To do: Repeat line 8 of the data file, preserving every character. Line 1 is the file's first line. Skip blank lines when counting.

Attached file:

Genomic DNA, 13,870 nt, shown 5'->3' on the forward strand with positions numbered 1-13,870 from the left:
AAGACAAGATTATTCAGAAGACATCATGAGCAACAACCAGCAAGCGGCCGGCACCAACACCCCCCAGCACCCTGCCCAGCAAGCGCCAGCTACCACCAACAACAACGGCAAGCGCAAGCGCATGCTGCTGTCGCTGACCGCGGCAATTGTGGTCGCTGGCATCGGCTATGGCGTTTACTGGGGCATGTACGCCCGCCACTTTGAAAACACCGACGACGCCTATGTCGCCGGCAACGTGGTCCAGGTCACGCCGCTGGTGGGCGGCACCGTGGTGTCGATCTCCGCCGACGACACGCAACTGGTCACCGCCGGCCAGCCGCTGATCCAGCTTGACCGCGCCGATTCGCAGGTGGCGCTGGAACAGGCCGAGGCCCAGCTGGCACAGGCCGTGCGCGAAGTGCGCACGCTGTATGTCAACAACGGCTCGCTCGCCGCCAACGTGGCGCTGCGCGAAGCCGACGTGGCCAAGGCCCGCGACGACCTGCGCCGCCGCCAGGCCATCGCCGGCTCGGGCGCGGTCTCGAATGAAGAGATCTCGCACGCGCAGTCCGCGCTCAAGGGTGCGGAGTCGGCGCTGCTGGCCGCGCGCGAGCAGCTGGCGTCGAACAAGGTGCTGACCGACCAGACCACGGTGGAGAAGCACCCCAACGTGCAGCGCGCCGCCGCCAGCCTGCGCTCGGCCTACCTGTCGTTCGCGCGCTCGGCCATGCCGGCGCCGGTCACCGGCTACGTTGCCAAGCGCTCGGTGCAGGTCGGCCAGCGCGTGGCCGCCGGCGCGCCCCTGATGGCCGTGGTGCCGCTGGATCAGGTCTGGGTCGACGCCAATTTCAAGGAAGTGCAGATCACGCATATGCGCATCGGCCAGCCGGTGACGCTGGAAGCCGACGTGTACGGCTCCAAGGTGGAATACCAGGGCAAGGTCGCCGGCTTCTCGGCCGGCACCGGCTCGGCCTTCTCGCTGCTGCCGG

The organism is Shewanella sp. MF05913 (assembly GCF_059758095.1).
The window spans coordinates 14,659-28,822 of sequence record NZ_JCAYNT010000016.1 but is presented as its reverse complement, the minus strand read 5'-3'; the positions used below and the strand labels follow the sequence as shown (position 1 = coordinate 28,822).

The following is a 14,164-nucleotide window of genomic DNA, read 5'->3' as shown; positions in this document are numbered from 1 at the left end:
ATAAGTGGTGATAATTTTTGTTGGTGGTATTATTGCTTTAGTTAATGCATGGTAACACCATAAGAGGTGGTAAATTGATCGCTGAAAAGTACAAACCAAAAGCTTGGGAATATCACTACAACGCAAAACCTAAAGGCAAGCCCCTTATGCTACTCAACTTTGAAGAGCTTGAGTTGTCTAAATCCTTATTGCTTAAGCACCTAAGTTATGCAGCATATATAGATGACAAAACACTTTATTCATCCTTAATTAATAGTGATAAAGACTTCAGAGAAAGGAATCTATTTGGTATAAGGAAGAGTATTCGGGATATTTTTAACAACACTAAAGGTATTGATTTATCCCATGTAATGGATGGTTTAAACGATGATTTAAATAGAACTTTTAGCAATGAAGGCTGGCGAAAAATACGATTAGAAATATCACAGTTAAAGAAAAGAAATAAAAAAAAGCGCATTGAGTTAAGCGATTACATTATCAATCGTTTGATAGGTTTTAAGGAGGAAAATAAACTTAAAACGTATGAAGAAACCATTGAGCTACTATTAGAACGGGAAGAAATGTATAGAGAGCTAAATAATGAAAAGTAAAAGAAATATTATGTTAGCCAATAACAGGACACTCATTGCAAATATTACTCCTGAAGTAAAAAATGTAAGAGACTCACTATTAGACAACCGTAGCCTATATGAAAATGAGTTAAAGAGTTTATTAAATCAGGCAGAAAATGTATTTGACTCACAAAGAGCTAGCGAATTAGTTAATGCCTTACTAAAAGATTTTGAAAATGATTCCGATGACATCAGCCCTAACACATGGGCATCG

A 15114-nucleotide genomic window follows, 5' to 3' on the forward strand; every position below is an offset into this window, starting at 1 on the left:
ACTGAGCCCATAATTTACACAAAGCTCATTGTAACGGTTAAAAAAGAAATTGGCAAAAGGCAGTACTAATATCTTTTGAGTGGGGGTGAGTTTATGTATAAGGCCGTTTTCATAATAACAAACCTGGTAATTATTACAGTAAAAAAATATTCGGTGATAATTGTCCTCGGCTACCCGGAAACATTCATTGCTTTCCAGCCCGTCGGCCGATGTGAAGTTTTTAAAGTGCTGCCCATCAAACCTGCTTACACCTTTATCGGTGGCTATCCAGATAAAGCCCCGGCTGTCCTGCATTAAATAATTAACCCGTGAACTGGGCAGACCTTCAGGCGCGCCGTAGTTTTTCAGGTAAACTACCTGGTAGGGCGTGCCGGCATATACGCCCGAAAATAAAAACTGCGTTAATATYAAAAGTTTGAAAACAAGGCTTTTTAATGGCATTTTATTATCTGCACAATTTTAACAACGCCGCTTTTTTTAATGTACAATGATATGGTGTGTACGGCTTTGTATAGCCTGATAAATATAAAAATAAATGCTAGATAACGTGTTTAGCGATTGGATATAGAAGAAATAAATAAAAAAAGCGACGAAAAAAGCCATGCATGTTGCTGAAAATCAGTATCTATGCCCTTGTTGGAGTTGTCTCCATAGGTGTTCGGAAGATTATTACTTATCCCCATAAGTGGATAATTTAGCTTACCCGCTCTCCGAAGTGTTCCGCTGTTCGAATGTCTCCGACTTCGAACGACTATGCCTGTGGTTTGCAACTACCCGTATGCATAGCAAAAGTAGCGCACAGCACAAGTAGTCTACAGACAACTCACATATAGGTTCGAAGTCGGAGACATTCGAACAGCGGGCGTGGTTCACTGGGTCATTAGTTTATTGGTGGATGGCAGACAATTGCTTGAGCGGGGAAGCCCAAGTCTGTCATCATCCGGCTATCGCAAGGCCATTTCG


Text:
ACTGAGCCCATAATTTACACAAAGCTCATTGTAACGGTTAAAAAAGAAATTGGCAAAAGGCAGTACTAATATCTTTTGAGTGGGGGTGAGTTTATGTATAAGGCCGTTTTCATAATAACAAACCTGGTAATTATTACAGTAAAAAAATATTCGGTGATAATTGTCCTCGGCTACCCGGAAACATTCATTGCTTTCCAGCCCGTCGGCCGATGTGAAGTTTTTAAAGTGCTGCCCATCAAACCTGCTTACACCTTTATCGGTGGCTATCCAGATAAAGCCCCGGCTGTCCTGCATTAAATAATTAACCCGTGAACTGGGCAGACCTTCAGGCGCGCCGTAGTTTTTCAGGTAAACTACCTGGTAGGGCGTGCCGGCATATACGCCCGAAAATAAAAACTGCGTTAATATYAAAAGTTTGAAAACAAGGCTTTTTAATGGCATTTTATTATCTGCACAATTTTAACAACGCCGCTTTTTTTAATGTACAATGATATGGTGTGTACGGCTTTGTATAGCCTGATAAATATAAAAATAAATGCTAGATAACGTGTTTAGCGATTGGATATAGAAGAAATAAATAAAAAAAGCGACGAAAAAAGCCATGCATGTTGCTGAAAATCAGTATCTATGCCCTTGTTGGAGTTGTCTCCATAGGTGTTCGGAAGATTATTACTTATCCCCATAAGTGGATAATTTAGCTTACCCGCTCTCCGAAGTGTTCCGCTGTTCGAATGTCTCCGACTTCGAACGACTATGCCTGTGGTTTGCAACTACCCGTATGCATAGCAAAAGTAGCGCACAGCACAAGTAGTCTACAGACAACTCACATATAGGTTCGAAGTCGGAGACATTCGAACAGCGGGCGTGGTTCACTGGGTCATTAGTTTATTGGTGGATGGCAGACAATTGCTTGAGCGGGGAAGCCCAAGTCTGTCATCATCCGGCTATCGCAAGGCCATTTCG